A quarter of motorists think leaving the EU will push up the cost of driving as a new poll reveals concerns around new car prices and rising fuel and insurance costs.
A few weeks after the government officially triggered Article 50 – setting in train the UK’s departure from the EU by no later than April 2019 – an AA-Populus survey of more than 15,000 drivers found Brexit is having a “real impact” on car-buying intentions around the country.
The research estimated that thousands of motorists “strongly agree” that Brexit is making them think twice about buying a new car – if this pessimism proves genuine, it could cost the new car market an estimated £6.5 billion.
A quarter of motorists think leaving the EU will mean a hike in the cost of everyday driving costs: 23 per cent think new car prices will rise, 26 per cent think the price of fuel will go up and 16 per cent expect insurance costs to rise.
Drivers in Scotland were the most pessimistic about car prices, with 32 per cent strongly agreeing that there will be price rises post Brexit.
However, concerns about the cost of motoring don’t appear to be harming buying intention all that much – only six per cent of drivers will put off buying a new car until they’re clear what the implications of Brexit really are.
The poll of 15,470 motorists also found only seven per cent of drivers will think twice about buying a new car because of Brexit.
Breaking it down in age groups, younger people are the most concerned about the impact of Brexit on motoring costs, with nine per cent of 25-34 year-olds put off by buying a brand-new car, with one in ten of that age group looking to buy a used car instead. Dealerships considering adding used cars to their stock are advised to update their motor trade insurance to cover the change.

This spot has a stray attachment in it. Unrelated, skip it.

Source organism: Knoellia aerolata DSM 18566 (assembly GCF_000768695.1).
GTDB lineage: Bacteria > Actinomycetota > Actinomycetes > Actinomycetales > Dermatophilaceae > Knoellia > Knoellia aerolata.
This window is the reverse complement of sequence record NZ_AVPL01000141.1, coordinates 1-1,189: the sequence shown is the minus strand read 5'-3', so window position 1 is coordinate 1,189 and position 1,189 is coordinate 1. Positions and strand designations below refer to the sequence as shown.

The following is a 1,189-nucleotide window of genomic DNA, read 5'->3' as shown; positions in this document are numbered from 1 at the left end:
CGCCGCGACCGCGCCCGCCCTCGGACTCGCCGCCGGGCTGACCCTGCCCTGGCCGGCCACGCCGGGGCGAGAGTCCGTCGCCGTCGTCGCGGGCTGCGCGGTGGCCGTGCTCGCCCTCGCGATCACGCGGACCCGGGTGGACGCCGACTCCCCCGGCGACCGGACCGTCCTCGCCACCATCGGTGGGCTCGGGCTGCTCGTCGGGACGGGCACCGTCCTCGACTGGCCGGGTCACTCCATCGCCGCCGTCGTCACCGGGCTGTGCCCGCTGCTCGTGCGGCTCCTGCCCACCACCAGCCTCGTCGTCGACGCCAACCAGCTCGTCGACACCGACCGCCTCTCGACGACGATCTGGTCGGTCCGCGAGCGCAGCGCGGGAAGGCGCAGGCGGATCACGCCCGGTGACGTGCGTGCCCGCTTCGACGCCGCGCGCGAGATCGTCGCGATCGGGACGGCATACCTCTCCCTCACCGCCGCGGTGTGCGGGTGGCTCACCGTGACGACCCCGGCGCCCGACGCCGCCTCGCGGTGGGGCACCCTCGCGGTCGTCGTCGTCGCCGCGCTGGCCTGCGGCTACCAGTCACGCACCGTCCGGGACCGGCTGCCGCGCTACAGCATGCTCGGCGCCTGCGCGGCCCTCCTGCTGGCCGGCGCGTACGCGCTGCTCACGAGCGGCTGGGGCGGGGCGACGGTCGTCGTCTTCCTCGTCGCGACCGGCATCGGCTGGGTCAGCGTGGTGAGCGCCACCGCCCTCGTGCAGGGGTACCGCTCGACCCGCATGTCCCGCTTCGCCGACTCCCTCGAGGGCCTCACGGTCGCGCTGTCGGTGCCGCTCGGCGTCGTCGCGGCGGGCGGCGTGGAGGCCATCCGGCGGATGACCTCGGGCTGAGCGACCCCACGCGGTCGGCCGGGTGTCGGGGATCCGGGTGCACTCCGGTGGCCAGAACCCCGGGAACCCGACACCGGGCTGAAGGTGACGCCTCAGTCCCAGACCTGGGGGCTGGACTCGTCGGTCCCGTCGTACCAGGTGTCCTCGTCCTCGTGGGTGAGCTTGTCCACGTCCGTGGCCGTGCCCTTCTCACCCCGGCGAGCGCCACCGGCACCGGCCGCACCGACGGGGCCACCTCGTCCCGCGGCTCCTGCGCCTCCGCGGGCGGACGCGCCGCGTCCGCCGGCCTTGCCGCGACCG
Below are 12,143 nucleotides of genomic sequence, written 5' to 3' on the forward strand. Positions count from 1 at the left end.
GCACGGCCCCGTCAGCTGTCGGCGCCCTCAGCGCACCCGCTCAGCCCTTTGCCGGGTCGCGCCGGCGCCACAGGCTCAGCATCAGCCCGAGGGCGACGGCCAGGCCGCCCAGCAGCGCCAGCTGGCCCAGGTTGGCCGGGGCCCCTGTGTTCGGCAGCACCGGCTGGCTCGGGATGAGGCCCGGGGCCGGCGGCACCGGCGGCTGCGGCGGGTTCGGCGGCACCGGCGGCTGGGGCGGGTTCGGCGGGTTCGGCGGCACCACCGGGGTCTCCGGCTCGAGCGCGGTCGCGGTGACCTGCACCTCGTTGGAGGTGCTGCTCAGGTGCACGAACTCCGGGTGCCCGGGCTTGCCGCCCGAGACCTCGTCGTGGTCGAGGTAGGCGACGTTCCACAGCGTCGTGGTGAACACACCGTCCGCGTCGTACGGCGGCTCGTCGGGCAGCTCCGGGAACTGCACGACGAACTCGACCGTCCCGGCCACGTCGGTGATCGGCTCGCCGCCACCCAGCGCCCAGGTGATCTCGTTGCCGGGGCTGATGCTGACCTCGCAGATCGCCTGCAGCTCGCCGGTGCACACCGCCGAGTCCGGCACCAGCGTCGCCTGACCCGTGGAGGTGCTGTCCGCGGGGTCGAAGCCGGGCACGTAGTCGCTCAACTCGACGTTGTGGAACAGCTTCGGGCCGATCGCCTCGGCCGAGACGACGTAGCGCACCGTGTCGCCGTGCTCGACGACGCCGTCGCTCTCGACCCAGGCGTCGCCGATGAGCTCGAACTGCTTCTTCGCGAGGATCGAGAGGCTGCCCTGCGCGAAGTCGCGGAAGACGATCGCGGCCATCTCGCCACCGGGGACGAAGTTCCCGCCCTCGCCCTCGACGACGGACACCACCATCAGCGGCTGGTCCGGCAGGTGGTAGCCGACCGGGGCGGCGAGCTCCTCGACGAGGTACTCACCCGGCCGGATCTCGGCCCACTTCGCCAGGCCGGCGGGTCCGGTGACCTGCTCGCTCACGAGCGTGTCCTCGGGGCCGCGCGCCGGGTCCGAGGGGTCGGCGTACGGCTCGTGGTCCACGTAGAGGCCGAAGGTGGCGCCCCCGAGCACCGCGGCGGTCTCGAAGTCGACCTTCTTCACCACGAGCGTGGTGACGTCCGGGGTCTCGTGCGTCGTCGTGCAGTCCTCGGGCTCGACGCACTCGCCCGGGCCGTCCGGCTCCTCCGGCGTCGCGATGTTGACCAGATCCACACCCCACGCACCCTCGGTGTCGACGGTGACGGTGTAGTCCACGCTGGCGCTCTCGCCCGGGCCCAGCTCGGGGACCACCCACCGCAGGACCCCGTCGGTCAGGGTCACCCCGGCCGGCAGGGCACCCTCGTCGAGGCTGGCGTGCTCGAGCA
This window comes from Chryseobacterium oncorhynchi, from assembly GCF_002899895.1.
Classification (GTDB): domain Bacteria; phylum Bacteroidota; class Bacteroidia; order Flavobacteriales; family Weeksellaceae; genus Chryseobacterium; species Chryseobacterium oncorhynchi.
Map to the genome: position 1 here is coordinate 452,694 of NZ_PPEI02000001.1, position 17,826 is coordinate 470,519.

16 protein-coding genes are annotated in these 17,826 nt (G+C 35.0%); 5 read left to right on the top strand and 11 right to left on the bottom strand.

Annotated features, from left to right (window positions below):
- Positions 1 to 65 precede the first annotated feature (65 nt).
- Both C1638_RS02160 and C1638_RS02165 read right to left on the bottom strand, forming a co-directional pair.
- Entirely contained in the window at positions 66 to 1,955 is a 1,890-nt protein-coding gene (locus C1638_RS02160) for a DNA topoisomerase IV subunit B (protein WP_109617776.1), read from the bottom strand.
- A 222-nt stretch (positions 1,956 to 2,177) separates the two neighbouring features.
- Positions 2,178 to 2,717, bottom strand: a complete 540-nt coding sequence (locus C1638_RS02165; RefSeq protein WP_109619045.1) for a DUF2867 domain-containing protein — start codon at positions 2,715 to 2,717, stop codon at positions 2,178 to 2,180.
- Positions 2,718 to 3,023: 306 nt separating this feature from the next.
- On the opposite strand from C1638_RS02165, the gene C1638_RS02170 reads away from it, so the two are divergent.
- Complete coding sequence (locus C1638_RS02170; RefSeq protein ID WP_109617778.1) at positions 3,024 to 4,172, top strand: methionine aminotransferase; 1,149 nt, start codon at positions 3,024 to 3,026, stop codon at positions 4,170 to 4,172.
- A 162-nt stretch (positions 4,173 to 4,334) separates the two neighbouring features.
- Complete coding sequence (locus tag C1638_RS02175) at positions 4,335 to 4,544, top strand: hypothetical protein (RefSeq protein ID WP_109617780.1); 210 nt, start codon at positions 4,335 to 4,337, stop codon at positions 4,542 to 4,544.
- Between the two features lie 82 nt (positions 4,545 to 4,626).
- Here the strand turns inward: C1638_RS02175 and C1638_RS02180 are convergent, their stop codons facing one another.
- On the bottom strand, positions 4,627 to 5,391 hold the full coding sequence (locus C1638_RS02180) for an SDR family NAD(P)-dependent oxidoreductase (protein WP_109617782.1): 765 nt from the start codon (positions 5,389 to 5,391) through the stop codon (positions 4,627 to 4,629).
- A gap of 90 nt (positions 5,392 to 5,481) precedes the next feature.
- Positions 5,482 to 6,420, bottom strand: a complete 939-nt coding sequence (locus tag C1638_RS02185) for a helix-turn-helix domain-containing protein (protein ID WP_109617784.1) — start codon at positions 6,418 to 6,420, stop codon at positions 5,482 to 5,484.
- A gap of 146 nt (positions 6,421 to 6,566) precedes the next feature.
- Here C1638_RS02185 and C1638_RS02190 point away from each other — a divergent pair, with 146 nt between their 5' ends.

Simon Benson, AA Cars’ director of motoring Services, said that while it is impossible to predict exactly what Brexit will mean for the British motor industry, “it’s already clear that the current climate of uncertainty is having a real impact on car buying intentions across the UK”.
“With rising inflation likely to weaken consumer confidence, and a first Bank of England rate rise for many years now looking far less remote, many drivers across the UK have quietly started to pull back spending on big ticket items such as brand new cars.
“It’s hardly surprising their intentions towards buying second-hand have hardened as a result. Collectively Brexit fears could hit the British motor industry for six billion.”
While the UK has done “well in the short term” to secure high-profile deals with car manufacturers, the automotive is going to be susceptible to the “whim of a growing number of social and economic headwinds” until international trade is properly clarified, Mr Benson added.